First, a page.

What do you look for in projects?
I think I've only really started looking for roles as of last year. The Tommy Lee role [in The Dirt] was something that the second I heard they were making that book into a movie I was relentless, making sure that I was the one who ended up playing Tommy Lee. But other than that a lot of my friends or people I was fans of or I would run into were directors and we would just collaborate. I was really open to their visions. And now is the first time where I'm also incorporating wanting to say something [myself] with the roles that I choose. Spotlighting characteristics that aren't just reflective of me — being more vulnerable instead of playing versions of me. That's still really new for me. I feel like I have a long way to go.
What was it about One Way that attracted you to it?
It being in one location, narrowed down to one seat on a bus for the entirety of a movie, was the challenge that turned me on to it. I wanted to do something that pushed me to make something so simple interesting. It was all going to be in the face or in the breathing. But the parts that related to my life ended up coming out more as we were on set, like the way that the character ended up dressing. We are trying to redefine what a modern lead looks like. Before it felt like there was only three ways you could look to be a lead in a movie — the same haircut and the same body types. And my daughter plays my daughter.
How did that happen?
With [the girl] who was originally playing my daughter, we realized I was reading a lot younger on camera to where it didn't look like it was possible for me to have a teenage daughter. Even though my daughter's 11, which is almost a teenager. It was such a plot point in the movie, so [we] wanted to make sure the viewer stayed invested. We went through all these different options and I was finally like, 'My daughter's coming down to visit me next week. What if my daughter plays my daughter?’ There's no way the viewer cannot be invested in it when that's the case.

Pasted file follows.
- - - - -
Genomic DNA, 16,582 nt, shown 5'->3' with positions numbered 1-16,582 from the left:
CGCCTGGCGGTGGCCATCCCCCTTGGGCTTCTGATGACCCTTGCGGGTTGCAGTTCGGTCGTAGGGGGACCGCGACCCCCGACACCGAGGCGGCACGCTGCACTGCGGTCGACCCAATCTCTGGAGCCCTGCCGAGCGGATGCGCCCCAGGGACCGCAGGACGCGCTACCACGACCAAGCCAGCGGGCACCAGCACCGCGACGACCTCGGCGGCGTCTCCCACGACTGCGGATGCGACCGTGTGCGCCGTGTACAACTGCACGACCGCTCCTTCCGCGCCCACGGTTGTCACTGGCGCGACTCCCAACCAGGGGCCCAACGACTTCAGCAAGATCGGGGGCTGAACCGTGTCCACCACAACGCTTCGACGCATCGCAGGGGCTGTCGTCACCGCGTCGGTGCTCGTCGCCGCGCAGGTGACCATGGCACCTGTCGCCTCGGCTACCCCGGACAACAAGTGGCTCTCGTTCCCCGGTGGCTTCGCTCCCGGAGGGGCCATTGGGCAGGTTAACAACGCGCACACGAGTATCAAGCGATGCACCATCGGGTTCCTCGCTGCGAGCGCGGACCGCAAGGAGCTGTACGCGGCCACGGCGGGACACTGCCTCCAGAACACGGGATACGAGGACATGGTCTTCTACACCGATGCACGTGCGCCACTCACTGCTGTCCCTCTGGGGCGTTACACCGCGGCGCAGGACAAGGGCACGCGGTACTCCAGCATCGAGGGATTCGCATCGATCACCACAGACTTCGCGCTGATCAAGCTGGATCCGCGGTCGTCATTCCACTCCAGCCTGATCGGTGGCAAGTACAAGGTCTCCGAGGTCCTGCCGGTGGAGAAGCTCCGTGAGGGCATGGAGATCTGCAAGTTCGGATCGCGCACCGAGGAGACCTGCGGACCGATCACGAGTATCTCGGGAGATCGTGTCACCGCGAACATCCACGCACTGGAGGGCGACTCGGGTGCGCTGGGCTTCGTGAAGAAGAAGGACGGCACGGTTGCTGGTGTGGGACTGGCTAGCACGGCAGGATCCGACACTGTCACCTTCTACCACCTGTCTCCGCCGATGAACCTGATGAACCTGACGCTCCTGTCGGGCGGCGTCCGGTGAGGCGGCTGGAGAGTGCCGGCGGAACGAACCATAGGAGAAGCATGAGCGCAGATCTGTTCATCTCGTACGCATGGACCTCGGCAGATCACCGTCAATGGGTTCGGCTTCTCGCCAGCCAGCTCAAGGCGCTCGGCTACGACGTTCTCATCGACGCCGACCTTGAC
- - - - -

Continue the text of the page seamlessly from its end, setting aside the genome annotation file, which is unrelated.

Had you done a creative project like this with your daughter before?
She grew up seeing me tour and coming on tour with me and that was its own creative process. She would watch how we would design the stage and saw those projects come to life. When those [film] productions are set up, with the cameras and the lighting, and it's on her to deliver I didn't even realize the pressure of that until I was sitting behind the monitors, watching [her]. It was almost like I asked a favor of her not realizing that it is a lot of pressure and if she doesn't connect with what's going on in front of her, she's just going to be like, ' I can't do this.' Then the whole movie can come to a halt. So, to watch her deliver and naturally have this talent, I was like, 'Wow, I think we might've just unlocked something.' That was a really cool moment.
Did you have time to rehearse ahead of this movie?
I did SNL the night before we started filming this movie. So I was in New York putting all this energy towards doing a great musical performance and then was on a plane and woke up the next day and in this bus. I'd been going hard for like a year with music and then this moment of ecstasy happens with the SNL night and then I just wake up and I'm in this dark bus, bleeding out and going 'this is going to be life for the next month.' That natural panic just became the norm on the movie: freaking [and] going, 'Why are you here?' Which is exactly what that character should be feeling because that character is in a state of pure panic the whole movie.
Is there a genre or type of movie that you haven't done yet that you would like to try?
I love the Lucifer graphic novels— can't stand the TV show— but I always wish they would make a movie out of that brilliant series. But outside of that I just want to do movies that matter. That's all I give a fuck about now. This interview has been edited and condensed for clarity.
Interview edited for length and clarity.
This article originally appeared on The Hollywood Reporter.